Dr. eeL

Sodbuster
"Cheering heard in the background." Thanks Wmark. It is great to have a new farmer join in on the posting.
 

Dr. eeL

Sodbuster
MIDDLEWALK-6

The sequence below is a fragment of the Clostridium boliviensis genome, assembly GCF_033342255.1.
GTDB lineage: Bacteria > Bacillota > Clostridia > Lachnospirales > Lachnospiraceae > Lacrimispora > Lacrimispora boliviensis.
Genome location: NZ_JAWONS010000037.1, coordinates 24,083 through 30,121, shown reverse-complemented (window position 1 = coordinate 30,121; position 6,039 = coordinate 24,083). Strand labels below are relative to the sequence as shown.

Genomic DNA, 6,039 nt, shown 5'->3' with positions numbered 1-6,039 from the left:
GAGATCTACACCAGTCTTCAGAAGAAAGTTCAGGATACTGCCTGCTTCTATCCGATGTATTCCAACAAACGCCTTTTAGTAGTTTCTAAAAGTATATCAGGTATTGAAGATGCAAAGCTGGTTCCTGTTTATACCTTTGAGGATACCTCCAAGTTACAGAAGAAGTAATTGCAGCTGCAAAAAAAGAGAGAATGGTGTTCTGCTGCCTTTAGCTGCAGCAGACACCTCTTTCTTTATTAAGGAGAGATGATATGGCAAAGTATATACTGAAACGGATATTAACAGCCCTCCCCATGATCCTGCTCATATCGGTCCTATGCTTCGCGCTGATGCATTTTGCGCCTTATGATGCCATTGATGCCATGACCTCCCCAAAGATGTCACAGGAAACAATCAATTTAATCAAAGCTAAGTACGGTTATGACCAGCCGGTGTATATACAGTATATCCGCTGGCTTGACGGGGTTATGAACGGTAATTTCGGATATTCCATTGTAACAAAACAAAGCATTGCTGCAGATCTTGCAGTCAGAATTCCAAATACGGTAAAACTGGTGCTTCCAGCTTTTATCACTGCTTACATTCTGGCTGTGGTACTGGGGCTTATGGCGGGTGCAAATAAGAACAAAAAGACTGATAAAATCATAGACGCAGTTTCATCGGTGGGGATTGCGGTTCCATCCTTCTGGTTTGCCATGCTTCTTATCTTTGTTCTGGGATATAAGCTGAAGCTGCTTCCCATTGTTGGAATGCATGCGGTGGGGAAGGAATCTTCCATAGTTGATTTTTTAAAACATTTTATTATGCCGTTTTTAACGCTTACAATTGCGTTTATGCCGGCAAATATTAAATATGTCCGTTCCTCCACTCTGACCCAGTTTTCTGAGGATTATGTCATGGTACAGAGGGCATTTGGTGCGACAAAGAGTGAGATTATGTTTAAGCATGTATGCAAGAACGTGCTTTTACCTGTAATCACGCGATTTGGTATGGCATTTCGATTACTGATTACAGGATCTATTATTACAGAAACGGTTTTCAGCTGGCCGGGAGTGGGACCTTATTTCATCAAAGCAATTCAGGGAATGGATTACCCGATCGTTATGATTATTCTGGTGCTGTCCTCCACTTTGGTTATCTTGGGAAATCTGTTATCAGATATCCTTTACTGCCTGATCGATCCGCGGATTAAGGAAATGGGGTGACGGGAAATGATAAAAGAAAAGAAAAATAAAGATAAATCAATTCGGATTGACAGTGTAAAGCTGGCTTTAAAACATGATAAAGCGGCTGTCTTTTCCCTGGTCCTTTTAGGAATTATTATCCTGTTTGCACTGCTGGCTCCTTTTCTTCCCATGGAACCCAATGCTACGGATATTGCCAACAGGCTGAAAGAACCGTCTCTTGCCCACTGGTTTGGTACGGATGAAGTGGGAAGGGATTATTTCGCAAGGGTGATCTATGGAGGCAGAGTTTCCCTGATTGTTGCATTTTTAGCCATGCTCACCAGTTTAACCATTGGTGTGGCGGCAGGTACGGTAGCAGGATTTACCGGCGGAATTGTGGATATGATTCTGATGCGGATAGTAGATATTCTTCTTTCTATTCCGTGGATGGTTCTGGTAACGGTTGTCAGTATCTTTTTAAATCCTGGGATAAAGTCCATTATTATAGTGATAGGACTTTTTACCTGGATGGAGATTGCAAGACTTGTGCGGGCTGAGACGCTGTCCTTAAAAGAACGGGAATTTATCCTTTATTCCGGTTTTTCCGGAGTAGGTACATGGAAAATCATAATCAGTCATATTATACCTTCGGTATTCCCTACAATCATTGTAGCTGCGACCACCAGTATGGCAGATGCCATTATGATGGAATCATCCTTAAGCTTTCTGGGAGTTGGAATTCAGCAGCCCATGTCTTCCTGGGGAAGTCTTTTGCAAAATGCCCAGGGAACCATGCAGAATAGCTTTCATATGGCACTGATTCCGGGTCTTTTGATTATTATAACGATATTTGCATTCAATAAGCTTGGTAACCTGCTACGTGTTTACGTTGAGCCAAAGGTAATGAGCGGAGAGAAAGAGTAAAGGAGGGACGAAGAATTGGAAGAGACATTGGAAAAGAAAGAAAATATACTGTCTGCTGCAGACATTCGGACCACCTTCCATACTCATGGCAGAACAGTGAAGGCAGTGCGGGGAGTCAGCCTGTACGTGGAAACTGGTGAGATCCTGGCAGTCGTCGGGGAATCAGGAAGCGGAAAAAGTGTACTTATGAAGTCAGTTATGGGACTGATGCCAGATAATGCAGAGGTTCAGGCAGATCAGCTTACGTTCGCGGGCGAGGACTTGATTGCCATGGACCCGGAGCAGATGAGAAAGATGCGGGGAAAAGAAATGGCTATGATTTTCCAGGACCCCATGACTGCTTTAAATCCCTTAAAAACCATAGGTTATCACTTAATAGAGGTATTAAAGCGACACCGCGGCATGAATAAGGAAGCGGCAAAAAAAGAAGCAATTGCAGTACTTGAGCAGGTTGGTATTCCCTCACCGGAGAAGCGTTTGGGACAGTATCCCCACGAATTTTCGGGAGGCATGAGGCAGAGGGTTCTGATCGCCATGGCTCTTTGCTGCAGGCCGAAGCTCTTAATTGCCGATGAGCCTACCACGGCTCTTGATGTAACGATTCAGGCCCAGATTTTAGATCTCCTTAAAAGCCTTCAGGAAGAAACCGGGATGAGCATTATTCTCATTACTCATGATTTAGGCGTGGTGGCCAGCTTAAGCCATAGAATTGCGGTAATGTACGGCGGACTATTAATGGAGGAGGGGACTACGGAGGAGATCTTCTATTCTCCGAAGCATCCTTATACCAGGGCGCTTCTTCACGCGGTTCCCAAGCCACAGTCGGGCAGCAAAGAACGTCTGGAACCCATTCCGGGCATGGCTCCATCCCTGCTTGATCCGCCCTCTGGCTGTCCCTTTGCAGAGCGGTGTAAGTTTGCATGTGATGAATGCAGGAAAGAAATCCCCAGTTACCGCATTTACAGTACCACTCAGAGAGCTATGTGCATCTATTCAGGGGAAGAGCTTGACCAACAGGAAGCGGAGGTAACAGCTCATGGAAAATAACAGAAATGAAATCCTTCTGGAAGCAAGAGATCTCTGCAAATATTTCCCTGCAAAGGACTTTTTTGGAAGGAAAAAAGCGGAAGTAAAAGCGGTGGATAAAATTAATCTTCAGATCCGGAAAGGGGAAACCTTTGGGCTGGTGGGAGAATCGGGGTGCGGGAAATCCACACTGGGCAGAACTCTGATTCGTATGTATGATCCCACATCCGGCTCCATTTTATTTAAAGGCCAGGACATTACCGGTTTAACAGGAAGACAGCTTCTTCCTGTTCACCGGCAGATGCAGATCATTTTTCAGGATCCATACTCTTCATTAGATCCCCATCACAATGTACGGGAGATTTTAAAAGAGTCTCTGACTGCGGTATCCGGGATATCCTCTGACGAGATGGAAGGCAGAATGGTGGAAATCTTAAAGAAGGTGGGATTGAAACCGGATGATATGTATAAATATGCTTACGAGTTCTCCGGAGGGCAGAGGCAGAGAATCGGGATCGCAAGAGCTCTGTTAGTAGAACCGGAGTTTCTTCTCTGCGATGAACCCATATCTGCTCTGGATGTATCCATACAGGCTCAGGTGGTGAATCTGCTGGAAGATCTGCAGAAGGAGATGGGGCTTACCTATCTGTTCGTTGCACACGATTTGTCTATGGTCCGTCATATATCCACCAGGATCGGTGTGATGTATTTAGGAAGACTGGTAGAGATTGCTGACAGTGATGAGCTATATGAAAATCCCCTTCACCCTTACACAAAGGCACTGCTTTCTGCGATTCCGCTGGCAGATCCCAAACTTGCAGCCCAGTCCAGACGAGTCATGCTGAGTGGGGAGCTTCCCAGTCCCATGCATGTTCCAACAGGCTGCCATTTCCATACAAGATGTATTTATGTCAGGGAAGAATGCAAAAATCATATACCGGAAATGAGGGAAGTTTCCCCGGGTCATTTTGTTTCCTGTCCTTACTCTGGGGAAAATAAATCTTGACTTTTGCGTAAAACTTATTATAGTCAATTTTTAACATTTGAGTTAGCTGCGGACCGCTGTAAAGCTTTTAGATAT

After spending a good chunk of the morning watering plants, I headed off to the store to purchase some seeds. It was pretty warm for a late spring day, and as I walked along the path, I did what Willie would say, "Keep a weather eye out", for anything interesting. Nothing was on the ground, but in the trees near where the broken-down bus sat empty, I caught the flash of a large and pretty woodpecker. He eyed me, and I stopped for a moment to eye him, until he took off and disappeared. As I reached for the door to the store, it suddenly flew open and I sort of bumped into the shopkeeper's daughter Abigale, who gave me a brief but startled, "Hi", and zoomed off. It was then that I noticed a paper pinned on the bulletin board. It was a request from Alex, and read that he wanted a bigmouth bass. I just happened to have a really nice bigmouth, stashed away back at the farm. I find it useful to keep different fish varieties, some for cooking, and some just in case something unusual might turn up. Not having any pressing plans for the remainder of the day, I dashed back home, found the fish, and retraced my steps in an effort to find Alex. I knew that he lived in the house next to the store, and sure enough, there he was, resting by the fence that surrounded the dog house. He was looking a little despondent, but brightened noticeably as I gave him the bass. He picked up a grid-ball and said, "Go long . . ." I can be a good sport, so I ran down the walkway towards the graveyard, as he threw me the ball. As I looked back over my shoulder, the ball came down, right into my hands, and through my hands, and at my feet, which then partially kicked the ball away. I narrowly avoided falling, but being off-balance, I did an awkward one-point landing in a prickly berry bush, which probably saved my life from being impaled on the fence. "Maybe not so long next time," I asked, and we then proceeded to play pitch and catch from a shorter distance over and across Dusty's pen. I have never been the athletic type. Even in high school, I was much closer to the nerdy/brains crowd than to the jocks. That is how I ultimately ended up working for Joja. But I quickly mastered the technique of catching with my hands, and not with my body. It helped that he threw so accurately that I could have caught the balls in a peach basket. They were so beautiful to watch as they spun and zipped through to air. I saw him smile as I made a running leaping one-handed grab. I am sure that a slow-motion replay of the catch would show that a piece of paper could have been slipped underneath my shoes, so it must have qualified as a leap. Wearing my farm shoes, I was as slow as a super tanker moving through the Panama Canal. But I was having fun, and fun clearly gave me the confidence to chuckle at my personal insecurities. The only thing that I could not master was throwing the grid-ball. No matter how high I threw it, no matter how hard I threw it, it fluttered through the air like a wounded duck. A couple of times it ended up in Dusty's pen, and once one came breathlessly close to the Mayor's back window. I say breathlessly, because I know that I held my breath, and I am sure that Alex held his too. After that, in a blatant attempt to avoid future breathtaking moments, I simply walked the ball back most of the way to Alex. On my final catch, I "gracefully" jumped over a tire in Pam's backyard, and hauled the ball in. As twilight was coming on, I walked back to Alex, who was surprisingly generous with his praise. Clearly, the time I spent with him had brightened his day. I was surprised that I was not more winded; farm life must be doing something good to me.